Friday was the last day FTX saw daylight, with the exchange along with its 134 affiliated firms filing for bankruptcy projection and CEO Bankman-Fried resigning. Whatever’s left of FTX is now under John Ray III. This collapse of a multi-billion dollar exchange has left the crypto industry in havoc.
Following FTX’s filing, crypto trading platform BlockFi suspended withdrawals, stating a lack of clarity on FTX, FTX US and Alameda’s status. AAX followed suit, although they stated, “withdrawals have been suspended to avoid fraud and exploitation”. The firm reportedly had scheduled an update to its systems for better protection against malicious attacks and fraud but changed its mind and limited its services to “prevent further risks”.
FTX’s shutdown has been a major loss for many people in the crypto space. Cryptocurrency fund Ikigai reported losing an undisclosed amount of investors’ money in FTX. Crypto platform Hbit Limited reported being unable to withdraw nearly $18 million, including $13.2 million in customer assets, in crypto funds from FTX.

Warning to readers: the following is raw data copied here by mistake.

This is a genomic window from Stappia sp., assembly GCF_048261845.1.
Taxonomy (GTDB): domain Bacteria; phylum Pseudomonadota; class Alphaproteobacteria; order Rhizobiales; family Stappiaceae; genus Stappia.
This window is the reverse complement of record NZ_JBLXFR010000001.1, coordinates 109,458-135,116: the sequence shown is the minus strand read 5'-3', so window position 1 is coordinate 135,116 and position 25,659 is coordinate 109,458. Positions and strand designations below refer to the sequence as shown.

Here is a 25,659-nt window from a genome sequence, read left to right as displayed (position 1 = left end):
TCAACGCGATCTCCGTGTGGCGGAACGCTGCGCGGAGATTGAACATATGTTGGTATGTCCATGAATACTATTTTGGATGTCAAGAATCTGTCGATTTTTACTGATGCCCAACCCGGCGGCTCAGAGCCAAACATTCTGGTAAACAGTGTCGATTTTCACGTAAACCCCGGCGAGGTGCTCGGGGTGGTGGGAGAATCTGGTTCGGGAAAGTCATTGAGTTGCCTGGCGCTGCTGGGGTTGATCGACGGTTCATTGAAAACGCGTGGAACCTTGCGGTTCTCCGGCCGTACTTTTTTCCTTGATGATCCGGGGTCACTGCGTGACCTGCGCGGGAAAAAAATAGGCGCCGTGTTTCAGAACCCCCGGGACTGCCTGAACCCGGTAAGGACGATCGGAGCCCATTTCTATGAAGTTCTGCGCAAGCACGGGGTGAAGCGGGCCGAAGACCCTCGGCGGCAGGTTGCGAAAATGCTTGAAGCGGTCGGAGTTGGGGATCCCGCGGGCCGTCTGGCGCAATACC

Outside of losses to the exchange itself, Bankman-Fried and investors, including the SoftBank Group and Sequoia Captial, among others, individual customers can also lose funds. Sequoia even went as far as writing off its $150 million investment in the company because of a solvency risk, effectively marking out its investment to zero.
FTX did have some hope after Binance CEO Changpeng Zhao said that he was looking into acquiring FTX. However, Binance pulled out of the deal after due diligence, stating that the problems at FTX were beyond their control or ability to help.
To make matters worse, FTX is also reportedly under investigation by the US Securities and Exchange Commission (which is also looking at Binance and Coinbase Global) and the Department of Justice.
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